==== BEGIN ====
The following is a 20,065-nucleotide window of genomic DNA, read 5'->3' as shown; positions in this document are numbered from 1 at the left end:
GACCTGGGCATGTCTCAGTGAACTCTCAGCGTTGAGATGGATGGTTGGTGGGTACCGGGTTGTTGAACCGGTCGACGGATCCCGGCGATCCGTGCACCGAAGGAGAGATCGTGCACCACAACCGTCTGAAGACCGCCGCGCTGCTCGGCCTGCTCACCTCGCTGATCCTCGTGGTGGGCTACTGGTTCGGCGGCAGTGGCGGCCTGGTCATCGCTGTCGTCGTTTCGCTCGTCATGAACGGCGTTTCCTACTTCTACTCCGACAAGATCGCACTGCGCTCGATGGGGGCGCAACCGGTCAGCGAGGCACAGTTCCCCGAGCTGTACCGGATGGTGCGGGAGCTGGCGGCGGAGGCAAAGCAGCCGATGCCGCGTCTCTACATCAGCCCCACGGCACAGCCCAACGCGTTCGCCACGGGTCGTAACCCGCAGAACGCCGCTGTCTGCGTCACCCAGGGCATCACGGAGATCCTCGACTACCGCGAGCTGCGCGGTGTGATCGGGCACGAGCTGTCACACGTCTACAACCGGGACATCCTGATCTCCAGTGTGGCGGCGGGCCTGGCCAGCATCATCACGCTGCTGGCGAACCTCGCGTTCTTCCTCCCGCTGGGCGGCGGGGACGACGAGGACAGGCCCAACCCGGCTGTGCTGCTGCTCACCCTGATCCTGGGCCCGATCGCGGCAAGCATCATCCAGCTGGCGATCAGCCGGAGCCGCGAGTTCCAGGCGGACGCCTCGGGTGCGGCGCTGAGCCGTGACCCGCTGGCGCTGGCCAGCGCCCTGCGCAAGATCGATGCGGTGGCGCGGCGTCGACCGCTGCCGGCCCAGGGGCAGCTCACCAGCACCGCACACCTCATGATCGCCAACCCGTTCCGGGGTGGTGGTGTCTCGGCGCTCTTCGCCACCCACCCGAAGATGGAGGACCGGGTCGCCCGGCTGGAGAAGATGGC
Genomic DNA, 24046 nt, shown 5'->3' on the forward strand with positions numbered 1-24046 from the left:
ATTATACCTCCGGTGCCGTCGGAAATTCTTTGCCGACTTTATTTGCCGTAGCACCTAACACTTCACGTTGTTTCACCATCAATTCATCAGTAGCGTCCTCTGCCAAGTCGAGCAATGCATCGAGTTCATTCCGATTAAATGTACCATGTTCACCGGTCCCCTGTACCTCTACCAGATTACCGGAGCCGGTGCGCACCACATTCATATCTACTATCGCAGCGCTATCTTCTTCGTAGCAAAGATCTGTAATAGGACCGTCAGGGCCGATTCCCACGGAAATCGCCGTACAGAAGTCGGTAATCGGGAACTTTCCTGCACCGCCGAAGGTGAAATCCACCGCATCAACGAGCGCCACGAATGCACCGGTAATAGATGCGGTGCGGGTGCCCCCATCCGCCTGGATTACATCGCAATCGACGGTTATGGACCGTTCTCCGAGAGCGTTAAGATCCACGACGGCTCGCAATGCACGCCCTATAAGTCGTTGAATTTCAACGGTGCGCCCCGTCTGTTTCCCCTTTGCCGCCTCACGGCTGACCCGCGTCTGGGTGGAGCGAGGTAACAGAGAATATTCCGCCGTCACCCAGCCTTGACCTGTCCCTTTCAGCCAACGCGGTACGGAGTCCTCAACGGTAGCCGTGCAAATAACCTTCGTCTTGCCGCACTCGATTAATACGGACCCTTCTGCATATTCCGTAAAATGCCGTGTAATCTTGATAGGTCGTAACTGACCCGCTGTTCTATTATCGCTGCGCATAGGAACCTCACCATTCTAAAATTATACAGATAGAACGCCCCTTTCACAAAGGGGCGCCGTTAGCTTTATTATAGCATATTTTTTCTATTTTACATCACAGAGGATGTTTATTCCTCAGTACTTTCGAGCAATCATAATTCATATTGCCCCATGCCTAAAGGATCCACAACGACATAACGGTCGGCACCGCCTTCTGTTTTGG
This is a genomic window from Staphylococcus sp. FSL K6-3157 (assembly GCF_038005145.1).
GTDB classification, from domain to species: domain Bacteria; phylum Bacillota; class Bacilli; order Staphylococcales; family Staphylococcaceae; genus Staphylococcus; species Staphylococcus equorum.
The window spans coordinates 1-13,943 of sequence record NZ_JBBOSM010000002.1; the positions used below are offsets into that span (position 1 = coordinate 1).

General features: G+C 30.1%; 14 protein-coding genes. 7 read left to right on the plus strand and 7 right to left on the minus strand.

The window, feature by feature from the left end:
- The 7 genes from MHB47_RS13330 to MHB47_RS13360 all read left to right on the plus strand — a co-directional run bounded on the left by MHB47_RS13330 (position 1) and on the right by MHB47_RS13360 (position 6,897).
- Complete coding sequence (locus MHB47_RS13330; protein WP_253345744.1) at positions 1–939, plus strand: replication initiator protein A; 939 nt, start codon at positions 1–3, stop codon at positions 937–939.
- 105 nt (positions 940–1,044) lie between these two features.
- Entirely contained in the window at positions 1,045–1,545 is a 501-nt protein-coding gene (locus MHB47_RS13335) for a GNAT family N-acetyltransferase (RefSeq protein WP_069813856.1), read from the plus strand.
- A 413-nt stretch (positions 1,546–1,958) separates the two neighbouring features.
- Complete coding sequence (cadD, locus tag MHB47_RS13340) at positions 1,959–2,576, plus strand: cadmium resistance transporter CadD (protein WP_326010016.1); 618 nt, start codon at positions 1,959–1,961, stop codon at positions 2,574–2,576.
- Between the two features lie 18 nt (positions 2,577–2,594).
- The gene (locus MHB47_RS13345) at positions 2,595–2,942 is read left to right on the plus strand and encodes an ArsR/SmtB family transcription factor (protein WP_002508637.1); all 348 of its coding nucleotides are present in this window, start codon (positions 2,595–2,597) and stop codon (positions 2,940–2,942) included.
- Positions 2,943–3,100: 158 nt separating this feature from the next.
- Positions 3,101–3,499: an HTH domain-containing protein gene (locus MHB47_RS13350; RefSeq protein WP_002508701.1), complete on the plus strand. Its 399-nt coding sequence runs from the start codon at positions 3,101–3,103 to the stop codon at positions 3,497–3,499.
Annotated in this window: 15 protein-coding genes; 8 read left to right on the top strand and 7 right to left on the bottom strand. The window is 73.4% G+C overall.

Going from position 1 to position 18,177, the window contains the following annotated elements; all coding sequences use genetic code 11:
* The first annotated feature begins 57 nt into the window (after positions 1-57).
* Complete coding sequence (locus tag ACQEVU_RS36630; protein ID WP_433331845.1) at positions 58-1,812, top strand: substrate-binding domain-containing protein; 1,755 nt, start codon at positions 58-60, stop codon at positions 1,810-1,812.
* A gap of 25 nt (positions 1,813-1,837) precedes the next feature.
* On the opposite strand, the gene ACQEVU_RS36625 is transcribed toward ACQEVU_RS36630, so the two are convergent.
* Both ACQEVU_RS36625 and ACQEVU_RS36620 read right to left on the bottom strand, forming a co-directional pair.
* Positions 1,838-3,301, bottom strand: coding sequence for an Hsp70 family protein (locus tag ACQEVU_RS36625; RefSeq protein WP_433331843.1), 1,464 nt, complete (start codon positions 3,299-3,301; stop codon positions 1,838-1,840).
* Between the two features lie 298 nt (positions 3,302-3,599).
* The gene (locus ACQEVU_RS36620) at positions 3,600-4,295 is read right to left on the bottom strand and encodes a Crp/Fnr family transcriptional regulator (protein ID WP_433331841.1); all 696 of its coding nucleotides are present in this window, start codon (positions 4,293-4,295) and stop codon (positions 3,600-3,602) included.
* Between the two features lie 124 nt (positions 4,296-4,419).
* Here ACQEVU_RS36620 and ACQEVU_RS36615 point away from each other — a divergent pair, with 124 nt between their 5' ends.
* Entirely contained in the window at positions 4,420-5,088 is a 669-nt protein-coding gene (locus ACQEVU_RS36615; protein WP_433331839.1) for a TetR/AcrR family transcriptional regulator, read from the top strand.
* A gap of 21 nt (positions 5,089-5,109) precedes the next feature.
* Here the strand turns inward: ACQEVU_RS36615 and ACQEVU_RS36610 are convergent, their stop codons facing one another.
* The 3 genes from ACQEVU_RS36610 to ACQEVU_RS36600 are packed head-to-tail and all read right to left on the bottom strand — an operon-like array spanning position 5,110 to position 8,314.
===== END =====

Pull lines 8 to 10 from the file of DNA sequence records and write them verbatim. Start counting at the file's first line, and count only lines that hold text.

General features: G+C 30.1%; 14 protein-coding genes. 7 read left to right on the plus strand and 7 right to left on the minus strand.

The window, feature by feature from the left end:
- The 7 genes from MHB47_RS13330 to MHB47_RS13360 all read left to right on the plus strand — a co-directional run bounded on the left by MHB47_RS13330 (position 1) and on the right by MHB47_RS13360 (position 6,897).